To say that all is finished, all is spent,
means nothing in the greater scheme of things.
For in that scheme there is but one intent:
“waste nothing” – as from compost new life springs.
What of that old house that the ground recalls?
What of that empire in its fallen state?
What of that fashion that today appals?
What of good reason wasted in debate?
All of these might be finished, done with use,
stripped of cause, drained of substance; as conceived
they might be buried dead or dangling loose;
but as time shall choose – they shall be retrieved.
. Beyond finished there lies a new frontier,
. furnished in the garb of a golden year.
© Tim Grace, 14 March 2012
To the reader: Mistakenly, finished can be considered a terminal point of arrival. A statement of completion that declares an ending. In reality, nothing ends its course; nothing is divorced from what’s to come. Next, is the consequence of an expanding universe; until Time contracts there shall always be a new beginning… a next time to come. And so, in conclusion, consider this sum … there’ll always be “one more sonnet” to come.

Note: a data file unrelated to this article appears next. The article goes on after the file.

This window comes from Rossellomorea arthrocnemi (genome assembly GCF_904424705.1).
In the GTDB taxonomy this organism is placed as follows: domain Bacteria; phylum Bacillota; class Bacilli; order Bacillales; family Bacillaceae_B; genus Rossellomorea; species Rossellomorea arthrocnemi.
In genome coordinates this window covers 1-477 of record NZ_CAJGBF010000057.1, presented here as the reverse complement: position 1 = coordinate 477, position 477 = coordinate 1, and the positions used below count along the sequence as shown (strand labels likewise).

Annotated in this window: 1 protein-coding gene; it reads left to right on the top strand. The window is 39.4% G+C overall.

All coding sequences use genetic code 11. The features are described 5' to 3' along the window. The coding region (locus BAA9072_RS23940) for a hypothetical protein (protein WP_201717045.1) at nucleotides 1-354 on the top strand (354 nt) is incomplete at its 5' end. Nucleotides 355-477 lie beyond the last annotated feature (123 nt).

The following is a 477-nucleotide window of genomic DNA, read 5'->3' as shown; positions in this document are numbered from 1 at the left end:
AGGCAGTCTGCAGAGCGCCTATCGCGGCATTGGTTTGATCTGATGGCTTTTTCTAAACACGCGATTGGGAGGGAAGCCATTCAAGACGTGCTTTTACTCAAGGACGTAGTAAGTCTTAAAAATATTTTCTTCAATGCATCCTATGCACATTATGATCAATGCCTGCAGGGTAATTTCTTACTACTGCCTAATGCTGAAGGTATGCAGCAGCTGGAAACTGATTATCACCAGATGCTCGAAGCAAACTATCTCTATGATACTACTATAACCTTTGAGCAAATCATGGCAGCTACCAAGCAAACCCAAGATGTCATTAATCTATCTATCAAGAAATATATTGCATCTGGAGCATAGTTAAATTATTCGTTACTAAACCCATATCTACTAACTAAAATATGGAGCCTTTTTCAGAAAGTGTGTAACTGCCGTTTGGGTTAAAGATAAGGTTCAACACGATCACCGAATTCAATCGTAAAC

To the poet: Almost done. I know what it’s like to write 154 sonnets; one more and I’ve achieved my goal; one more sonnet and I’m finished? The challenge was self-imposed and given a few rules the disciplined process was fairly painless. The two-year rule was gruelling but necessary. The minimal use of “like” as a tool for metaphor kept me anchored to a direct narrative. The sonnet is an endlessly adaptable form both generous and forgiving. The sonnet (and my readers) suffered some mutilation along the way but with considerable credit stayed the course.